A heavy snow began to fall. Large, fat flakes quickly dotted his exposed face and began to clump on his eyebrows and eyelashes as he trudged down the sidewalk toward his apartment. He shivered as a harsh blast of wind bit through his jacket, causing him to look for a place to get out of the cold. Most of the stores had already closed. Tony found himself in front of a small stone church with a bright red front door. Decorative pine greenery and golden light beaming from the windows beckoned him up the steps and into the warmth of the entryway.

He closed the heavy wooden door behind him carefully, relieved to be out of the harsh weather. A children’s choir was rehearsing at the front of the sanctuary. The pungent scent of fresh pine branches mingled with a hint of melting beeswax and incense. Tony slipped into a wooden pew at the back of the church, silently placing his skates on the tile floor. He shrugged out of his coat and draped it across the back of the pew. 

Although a few lights were on, large candles lit the sills of the stained glass windows. Their warm, flickering flames cast jewel-like colors on the surrounding stone. The lilting melody of the children’s voices was calming, and Tony found himself enjoying an unexpected moment of serenity. He had always loved the Christmas Eve service at his childhood church. It felt like he had somehow stepped back into a simpler, more loving and familiar time. He closed his eyes and breathed deeply, soaking in the smells reminiscent of all the childhood Christmases he had enjoyed with his family.

“Excuse me….”

Tony’s eyes popped open. A petite, elderly woman was sitting next to him on the pew, a covered basket on her lap. She was stylishly dressed in red, a sprig of green holly pinned to her lapel. Her blue eyes sparkled behind an ornate silver pair of horn-rimmed glasses. She smiled kindly as her white-gloved hand patted his arm reassuringly.

“I didn’t mean to startle you, honey. I am giving out my Christmas cookies and wondered if you would like one?”


The little old lady pulled the cover from the basket, revealing several different kinds of cookies to choose from.

“I always make several kinds of Christmas cookies. Of course, there are the holiday shaped, decorated sugar cookies, the little danish cookies, and my favorite…the filled cookies. Would you like one?”

Tony leaned over, perusing the cookies. He, Garrett, and his mother used to make cookies and fruitcake every Christmas. His favorite Christmas cookie was an old family recipe for a raisin-filled cookie. He had coveted those filled cookies every year. His mother knew how much he loved them and always put a tin of them aside for him to enjoy through the holiday. It was an act of love he would always treasure.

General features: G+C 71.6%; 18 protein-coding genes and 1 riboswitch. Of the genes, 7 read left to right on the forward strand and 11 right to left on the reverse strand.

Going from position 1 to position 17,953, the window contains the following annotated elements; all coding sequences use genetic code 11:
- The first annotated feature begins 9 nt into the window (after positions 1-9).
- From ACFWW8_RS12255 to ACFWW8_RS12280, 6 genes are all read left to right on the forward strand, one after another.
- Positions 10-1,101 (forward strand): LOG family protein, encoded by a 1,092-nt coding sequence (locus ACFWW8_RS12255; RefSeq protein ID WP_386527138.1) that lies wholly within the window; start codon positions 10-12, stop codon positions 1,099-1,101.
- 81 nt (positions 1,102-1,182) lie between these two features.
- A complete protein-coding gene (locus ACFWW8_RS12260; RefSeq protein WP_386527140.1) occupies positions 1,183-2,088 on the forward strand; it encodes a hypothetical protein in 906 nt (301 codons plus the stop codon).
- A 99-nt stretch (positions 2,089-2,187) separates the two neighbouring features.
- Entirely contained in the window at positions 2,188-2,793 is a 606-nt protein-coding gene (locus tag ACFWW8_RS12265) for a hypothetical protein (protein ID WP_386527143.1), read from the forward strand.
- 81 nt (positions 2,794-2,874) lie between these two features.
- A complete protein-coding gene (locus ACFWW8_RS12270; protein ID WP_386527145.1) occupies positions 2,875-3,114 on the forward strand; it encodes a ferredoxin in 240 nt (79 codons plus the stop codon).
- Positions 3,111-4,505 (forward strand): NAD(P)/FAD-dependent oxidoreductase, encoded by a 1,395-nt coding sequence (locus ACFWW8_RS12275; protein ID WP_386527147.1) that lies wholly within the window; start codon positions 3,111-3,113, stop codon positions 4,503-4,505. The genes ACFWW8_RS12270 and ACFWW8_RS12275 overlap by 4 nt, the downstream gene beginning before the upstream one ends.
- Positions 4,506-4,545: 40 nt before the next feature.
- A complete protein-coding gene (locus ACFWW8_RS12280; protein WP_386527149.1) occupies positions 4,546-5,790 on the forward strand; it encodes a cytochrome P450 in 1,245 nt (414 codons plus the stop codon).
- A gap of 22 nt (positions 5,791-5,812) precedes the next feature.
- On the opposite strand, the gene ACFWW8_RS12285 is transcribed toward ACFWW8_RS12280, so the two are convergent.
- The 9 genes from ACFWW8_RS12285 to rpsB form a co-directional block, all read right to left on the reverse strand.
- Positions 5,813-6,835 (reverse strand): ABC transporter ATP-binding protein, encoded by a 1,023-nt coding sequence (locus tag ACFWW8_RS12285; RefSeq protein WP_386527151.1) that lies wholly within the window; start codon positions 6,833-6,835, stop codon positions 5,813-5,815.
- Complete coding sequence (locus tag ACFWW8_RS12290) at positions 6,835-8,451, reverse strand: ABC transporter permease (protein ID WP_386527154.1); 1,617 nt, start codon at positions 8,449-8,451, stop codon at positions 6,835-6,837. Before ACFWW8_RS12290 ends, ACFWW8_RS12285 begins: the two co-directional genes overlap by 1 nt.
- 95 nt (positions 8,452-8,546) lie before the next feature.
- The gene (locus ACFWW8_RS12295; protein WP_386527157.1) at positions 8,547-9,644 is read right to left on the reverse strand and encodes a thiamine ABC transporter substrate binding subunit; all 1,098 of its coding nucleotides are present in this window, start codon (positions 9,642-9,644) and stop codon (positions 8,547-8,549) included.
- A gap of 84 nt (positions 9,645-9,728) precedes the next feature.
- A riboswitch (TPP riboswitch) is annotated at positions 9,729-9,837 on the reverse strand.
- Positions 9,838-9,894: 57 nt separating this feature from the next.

“Are those raisin-filled cookies?”

“Why yes. Yes, they are! The recipe has been handed down through my family for generations. I have always loved them. Would you like one?”

The petite elder in red slid the basket toward him, delighted he knew about raisin-filled cookies. They were all shaped like fat Christmas trees, with full bellies. Tony picked one up carefully, memories of good times rolling through him.

“Go ahead. Take a bite. I made them with love. Tell me what you think!”

The cookie crunched, then the filling melted sweetly across Tony’s tongue. It was exactly like his mother’s recipe. How long had it been since he had enjoyed a filled Christmas cookie? Decades? His eyes closed as he savored the flavors of his Christmas past.

“Mmmmm. This is wonderful! Thank you.”

Tony opened his eyes and turned toward his benefactress with a satisfied smile. He sat up straight in confusion. She was gone. The basket of cookies was also gone. He looked around the sanctuary for her, but nothing had changed in the church other than her absence. He ran his hand through his dark hair in consternation. What the heck was going on? He could still taste that wonderful cookie. Was he losing his mind? The enforced solitude of the pandemic had taken a toll on everyone. This strange cookie experience worried him.

The old wooden pew creaked in protest as he arose. Tony slipped on his jacket and picked up his skates. He grasped the pew in front of him and felt the unwanted sting of tears as he silently prayed for blessings on each one of his family members during this Christmas holiday. 

Anthony Bailey whirled, strode out of the comforting warmth of the small stone church and disappeared into the swirling white mass of snowflakes falling from the blackened sky.

It was almost midnight before Casey the Cat decided to join his human on the couch. A nice fire was burning in the gas fireplace. In the corner, a small, solitary Christmas tree stood as a reminder that it was the holiday season. Colored lights from the little tree and the firelight were the only source of illumination in the room.